In most cases, the courts treat the victim's views on punishment as being of little relevance. This is so irrespective of whether the victim wants severe punishment for the offender, which is common, or is prepared to forgive, which is rarer. Sentences cannot be adjusted upwards or downwards to reflect the victim's views, and the function of the courts is to achieve an overall consistency of approach when sentencing for particular offences.
In policy terms, wide fluctuations in sentence are undesirable for offenders who are guilty of the same or similar criminal conduct, and they certainly cannot be justified by reference to the attitude of particular victims. Indeed, the former high court judge, Conrad Seagroatt, once explained that, "in the normal course of events, the victim's views are not to influence the court's discretion on sentence".
After all, when a judge passes a sentence, he or she has to take a broad view of the offence and the offender, and decide what punishment is most appropriate in both the public interest and the offender's interest. If the offence is grave, perhaps involving violence, a deterrent sentence may be necessary to send out a message that society will not tolerate such conduct, even if the victim wants a lesser penalty. If, however, there are powerful mitigating factors, which justify the passing of a lenient sentence on an offender for a serious crime, the judge must impose a sentence which is just, even if it upsets the victim.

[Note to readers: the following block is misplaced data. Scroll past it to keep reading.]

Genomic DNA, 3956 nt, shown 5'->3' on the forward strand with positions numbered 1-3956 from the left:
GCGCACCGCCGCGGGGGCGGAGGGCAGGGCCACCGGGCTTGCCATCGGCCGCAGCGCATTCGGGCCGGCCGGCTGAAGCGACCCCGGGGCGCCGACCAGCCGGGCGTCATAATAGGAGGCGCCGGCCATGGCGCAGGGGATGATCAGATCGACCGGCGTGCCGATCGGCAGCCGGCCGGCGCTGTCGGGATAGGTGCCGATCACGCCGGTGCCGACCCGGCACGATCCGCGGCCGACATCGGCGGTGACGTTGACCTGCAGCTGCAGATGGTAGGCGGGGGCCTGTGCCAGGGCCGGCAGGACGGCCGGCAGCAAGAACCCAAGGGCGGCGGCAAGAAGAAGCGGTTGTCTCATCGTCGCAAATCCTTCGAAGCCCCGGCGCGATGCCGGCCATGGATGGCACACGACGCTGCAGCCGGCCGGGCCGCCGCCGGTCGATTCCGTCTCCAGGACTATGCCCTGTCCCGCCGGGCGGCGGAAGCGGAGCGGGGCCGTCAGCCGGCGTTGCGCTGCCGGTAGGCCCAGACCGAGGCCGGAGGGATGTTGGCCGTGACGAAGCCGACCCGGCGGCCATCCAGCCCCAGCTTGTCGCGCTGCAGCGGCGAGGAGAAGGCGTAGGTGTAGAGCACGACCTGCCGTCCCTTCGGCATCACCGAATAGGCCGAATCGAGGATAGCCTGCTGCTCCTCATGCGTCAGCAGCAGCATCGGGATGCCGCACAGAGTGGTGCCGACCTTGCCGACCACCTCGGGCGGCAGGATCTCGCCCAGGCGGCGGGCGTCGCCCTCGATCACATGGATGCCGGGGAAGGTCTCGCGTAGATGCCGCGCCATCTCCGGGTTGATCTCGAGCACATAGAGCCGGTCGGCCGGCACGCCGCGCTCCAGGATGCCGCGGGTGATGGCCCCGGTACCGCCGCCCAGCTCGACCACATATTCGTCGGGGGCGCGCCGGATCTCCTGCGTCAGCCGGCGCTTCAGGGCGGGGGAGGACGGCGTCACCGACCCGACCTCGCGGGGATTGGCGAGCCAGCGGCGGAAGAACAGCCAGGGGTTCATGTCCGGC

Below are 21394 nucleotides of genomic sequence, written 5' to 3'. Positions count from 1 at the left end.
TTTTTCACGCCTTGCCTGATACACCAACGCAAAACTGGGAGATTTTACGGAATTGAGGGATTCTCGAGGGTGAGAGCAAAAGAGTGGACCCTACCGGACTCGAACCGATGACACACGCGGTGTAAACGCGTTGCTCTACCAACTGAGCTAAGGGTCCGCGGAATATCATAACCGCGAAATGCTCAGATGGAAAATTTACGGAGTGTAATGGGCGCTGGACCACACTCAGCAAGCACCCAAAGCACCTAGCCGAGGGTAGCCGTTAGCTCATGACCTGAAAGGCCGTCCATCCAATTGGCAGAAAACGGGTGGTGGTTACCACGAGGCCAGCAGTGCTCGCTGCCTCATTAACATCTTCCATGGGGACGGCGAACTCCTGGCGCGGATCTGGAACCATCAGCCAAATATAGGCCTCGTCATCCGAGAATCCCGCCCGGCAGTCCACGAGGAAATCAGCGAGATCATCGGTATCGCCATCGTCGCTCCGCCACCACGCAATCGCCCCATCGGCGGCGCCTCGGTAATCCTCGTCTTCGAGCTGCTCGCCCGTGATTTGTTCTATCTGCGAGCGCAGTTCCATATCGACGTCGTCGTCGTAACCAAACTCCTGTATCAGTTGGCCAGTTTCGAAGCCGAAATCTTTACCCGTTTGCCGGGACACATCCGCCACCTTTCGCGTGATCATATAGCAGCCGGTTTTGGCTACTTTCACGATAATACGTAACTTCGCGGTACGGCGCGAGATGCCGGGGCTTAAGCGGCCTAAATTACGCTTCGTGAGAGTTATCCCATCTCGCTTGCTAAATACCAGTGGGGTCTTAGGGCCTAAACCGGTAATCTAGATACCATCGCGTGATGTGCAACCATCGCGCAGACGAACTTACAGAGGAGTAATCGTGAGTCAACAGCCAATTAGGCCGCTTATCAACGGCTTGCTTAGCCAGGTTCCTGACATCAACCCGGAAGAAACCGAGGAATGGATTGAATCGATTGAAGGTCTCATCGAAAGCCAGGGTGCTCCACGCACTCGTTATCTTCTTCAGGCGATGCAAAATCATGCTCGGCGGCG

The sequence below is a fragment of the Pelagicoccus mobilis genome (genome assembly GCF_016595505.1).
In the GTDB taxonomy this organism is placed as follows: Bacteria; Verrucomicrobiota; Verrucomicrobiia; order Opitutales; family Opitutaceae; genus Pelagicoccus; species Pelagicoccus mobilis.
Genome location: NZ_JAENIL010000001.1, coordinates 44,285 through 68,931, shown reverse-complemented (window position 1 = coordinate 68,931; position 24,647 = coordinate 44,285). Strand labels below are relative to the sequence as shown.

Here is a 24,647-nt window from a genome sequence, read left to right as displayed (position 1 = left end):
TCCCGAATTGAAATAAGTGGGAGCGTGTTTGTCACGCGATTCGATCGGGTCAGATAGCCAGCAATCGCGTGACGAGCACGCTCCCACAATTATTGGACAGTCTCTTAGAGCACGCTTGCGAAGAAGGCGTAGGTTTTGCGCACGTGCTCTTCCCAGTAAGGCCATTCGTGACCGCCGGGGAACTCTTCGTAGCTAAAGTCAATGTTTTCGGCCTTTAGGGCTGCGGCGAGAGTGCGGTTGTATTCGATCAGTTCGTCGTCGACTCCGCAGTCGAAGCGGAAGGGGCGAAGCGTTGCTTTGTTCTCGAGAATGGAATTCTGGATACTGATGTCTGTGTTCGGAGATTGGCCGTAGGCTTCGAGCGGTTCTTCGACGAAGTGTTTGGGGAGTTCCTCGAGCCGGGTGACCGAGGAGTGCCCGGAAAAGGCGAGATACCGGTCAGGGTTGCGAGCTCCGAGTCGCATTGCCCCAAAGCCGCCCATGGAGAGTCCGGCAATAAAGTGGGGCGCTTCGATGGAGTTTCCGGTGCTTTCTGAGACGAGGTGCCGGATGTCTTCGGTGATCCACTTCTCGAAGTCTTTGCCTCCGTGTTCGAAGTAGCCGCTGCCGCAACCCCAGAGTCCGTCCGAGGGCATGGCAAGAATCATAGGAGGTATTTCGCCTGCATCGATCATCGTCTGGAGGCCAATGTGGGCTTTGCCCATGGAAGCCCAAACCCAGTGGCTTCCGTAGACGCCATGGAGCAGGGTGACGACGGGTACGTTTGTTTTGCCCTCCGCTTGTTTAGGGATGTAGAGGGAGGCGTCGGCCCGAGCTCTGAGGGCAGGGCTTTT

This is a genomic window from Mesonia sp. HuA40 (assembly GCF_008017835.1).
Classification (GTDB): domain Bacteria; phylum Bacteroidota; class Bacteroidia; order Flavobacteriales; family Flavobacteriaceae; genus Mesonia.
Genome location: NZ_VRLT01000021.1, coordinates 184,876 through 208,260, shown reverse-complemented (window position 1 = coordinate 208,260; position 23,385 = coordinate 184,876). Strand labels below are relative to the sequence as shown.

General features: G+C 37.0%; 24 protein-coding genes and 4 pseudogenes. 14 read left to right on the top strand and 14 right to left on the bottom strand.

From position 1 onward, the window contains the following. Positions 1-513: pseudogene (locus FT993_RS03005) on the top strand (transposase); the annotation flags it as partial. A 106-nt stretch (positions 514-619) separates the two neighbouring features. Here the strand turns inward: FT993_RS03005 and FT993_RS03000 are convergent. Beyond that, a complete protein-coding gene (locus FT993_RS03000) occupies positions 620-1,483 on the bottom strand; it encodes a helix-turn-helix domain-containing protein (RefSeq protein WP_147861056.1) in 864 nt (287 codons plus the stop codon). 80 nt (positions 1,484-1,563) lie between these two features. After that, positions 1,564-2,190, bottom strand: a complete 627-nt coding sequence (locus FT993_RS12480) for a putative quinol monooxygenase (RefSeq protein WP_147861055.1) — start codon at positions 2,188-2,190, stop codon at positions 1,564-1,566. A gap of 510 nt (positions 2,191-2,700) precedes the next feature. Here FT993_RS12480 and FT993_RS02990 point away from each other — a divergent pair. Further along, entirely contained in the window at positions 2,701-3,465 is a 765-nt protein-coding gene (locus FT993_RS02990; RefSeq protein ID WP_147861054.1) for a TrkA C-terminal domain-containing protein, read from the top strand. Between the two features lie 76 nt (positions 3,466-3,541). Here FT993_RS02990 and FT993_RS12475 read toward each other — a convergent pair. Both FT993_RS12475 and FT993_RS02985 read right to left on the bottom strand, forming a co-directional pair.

When, for example, there is domestic violence, it is not uncommon for the victim to forgive the offender. A wife who was harmed by her husband may have forgiven him, and want him home. But forgiveness cannot, save in wholly exceptional cases, absolve an offender from the consequences of the offence. As the former English judge, Lord (Nigel) Bridge once explained, even if a victim of domestic violence has forgiven her assailant, "the courts cannot regrettably be deflected from their duty of imposing sentences appropriate to the gravity of the offence".